We had a teacher, who was very popular, who was an overall enlightened guy, who supported the Civil Rights movement as many Jewish people at the time did. One day, the issue of Israel’s alliance with South Africa came up. To me, at that time, Israel’s support for South Africa seemed to be a gross betrayal of the ideals that I had been taught Israel stood for—that it was an outpost of freedom, and symbol of the struggle against discrimination not just for Jews, but as an example for the world. We continued to discuss and debate Israel’s support for South Africa for a couple of weeks, until at one point, the teacher’s demeanor changed, and he spoke to us in a very serious tone of someone letting young people in on a "fact of life." And what he explained was that the South African regime was not only racist, but that the South African rulers were ideologically close to, and had been politically aligned with the Nazis in World War 2. He further explained that South Africa had a whole structured caste system, where not only were black, African people kept at the bottom of society with no rights at all, but that mixed-race people, Indians and others who were classified as "Colored," occupied lower positions in society than whites—sort of in-between whites and blacks. And, our teacher explained that if Israel didn’t maintain its relationship with the apartheid regime, then the South African government would likely reclassify Jews from the whites category, to the colored category.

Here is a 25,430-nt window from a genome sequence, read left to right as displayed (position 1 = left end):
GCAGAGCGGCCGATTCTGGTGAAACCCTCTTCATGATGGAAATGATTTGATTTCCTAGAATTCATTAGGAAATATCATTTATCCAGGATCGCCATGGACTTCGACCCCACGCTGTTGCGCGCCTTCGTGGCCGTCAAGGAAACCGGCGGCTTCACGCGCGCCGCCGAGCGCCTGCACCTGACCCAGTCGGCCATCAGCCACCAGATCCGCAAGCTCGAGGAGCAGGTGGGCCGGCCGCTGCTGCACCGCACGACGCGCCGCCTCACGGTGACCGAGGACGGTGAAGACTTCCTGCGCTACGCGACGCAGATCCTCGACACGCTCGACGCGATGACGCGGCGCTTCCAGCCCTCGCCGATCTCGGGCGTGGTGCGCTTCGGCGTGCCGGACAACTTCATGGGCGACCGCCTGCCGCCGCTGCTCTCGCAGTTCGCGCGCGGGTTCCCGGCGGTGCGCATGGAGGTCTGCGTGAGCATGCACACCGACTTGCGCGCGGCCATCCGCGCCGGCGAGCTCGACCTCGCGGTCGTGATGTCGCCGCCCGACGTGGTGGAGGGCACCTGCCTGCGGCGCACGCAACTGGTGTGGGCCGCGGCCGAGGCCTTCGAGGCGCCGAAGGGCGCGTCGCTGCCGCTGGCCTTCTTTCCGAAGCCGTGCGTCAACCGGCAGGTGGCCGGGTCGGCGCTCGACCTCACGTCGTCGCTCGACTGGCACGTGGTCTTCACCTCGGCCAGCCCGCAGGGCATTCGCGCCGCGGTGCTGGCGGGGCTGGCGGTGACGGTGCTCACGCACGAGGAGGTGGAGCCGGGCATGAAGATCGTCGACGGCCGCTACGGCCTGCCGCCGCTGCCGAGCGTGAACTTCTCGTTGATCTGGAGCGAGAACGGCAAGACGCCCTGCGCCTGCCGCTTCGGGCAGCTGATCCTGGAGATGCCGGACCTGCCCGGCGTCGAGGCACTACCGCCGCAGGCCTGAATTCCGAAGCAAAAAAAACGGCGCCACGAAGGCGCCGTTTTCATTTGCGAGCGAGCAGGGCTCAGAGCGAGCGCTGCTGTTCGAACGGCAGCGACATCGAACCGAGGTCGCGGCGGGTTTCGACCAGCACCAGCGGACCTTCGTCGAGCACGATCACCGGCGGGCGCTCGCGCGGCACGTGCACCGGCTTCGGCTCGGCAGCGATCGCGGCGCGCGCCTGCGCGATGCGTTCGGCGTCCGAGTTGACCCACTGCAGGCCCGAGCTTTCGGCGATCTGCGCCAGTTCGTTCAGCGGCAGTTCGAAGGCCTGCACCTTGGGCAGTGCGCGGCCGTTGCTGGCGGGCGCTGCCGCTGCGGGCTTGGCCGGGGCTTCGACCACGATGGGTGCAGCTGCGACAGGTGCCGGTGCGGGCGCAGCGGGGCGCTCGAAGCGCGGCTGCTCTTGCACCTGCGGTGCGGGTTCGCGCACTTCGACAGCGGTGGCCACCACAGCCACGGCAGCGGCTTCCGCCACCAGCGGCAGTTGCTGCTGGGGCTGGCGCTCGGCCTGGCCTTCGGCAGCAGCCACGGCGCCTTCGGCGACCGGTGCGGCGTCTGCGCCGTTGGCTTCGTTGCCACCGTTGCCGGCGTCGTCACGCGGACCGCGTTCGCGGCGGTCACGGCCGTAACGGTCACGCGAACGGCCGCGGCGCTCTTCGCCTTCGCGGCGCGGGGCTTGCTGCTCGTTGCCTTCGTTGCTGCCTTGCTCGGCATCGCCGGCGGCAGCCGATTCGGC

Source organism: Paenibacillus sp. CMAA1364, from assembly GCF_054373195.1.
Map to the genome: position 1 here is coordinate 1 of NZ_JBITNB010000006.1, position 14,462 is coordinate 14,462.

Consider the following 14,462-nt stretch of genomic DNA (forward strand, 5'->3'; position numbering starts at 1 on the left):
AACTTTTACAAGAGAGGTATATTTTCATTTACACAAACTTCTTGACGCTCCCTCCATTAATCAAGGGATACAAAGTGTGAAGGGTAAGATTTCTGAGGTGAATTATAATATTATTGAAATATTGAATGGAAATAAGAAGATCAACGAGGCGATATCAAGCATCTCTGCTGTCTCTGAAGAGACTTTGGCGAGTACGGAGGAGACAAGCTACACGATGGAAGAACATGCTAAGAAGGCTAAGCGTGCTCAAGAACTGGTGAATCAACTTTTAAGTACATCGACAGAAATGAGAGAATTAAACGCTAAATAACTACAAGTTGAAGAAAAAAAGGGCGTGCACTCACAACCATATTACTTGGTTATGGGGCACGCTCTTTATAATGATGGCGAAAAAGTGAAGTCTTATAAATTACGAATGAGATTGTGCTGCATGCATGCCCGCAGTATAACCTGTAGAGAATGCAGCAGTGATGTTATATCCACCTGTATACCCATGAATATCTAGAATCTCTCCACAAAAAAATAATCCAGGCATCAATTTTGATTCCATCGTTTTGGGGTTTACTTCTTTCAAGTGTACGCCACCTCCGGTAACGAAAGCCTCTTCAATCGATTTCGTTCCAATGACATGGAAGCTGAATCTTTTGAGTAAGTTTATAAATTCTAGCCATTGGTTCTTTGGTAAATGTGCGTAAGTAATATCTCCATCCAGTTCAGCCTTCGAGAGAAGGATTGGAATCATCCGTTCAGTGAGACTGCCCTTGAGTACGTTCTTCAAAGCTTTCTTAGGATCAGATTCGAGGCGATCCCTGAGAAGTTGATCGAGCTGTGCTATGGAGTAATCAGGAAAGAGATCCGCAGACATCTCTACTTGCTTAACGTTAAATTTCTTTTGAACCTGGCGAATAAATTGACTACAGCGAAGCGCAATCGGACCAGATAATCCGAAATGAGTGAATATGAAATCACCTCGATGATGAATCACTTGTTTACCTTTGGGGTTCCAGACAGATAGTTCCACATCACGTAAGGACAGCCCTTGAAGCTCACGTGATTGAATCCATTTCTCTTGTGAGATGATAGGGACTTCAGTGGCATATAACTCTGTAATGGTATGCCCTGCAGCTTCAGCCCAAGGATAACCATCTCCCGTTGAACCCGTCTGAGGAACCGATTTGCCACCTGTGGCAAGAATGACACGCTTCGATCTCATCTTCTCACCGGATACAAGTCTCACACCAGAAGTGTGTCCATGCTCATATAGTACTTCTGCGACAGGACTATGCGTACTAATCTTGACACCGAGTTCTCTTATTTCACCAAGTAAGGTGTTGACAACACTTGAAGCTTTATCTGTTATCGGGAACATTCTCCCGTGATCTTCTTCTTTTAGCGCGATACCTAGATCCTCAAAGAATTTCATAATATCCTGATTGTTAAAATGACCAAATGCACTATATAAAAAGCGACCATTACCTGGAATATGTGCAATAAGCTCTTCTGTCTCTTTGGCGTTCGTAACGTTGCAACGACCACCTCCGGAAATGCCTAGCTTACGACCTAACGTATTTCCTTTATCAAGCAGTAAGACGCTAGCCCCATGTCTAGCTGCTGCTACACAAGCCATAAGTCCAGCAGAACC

I was really stunned and taken aback by this explanation. And I remember blurting out something along the lines of "why would we want to be white?!" This was a heavy moment for me personally that had something to do with where I ended up politically, but more to the point, there was something about this experience that is very revealing about the role of Israel, and the kind of moral tradeoff involved in the alignment of Jewish people with the state of Israel.
Jews were viciously persecuted in Europe even before the Nazis. Jews, especially in Eastern Europe and pre-revolutionary Russia, were targets of violent pogroms—pogroms ended in Russia after the socialist revolution there. But these pogroms were not dissimilar from the kind of terror Black people faced in the rural, post-Slavery South. But among Jews in Europe, and around the world, there were essentially two trends with two different views on how to respond to anti-Semitism. Many Jews were aligned with radical, socialist, anarchist, and communist movements, and saw their oppression in light of, and as a component of the struggle against all exploitation and oppression. At the same time, the other main trend among Jews viewed the solution to the oppression of Jewish people in establishing a Jewish state in what was, after World War 1, British-occupied Palestine. Explicit in the Zionist outlook and agenda was that this Jewish state would serve the interests of the colonial powers. Zionist leader Theodore Herzl put it this way: "England with her possessions in Asia should be most interested in Zionism…. I believe in England that the idea of Zionism, which is a colonial idea, should easily be understood."
After World War 2, the British sponsored the Zionist project on a large scale, and enabled Jewish migration to Palestine, while turning their backs on massacres carried out by Zionist gangs like the Irgun to establish Israel on the basis of the ethnic cleansing of Palestinians. The packet of reprints from Revolution that is available here includes articles that document this process—based on Israeli sources.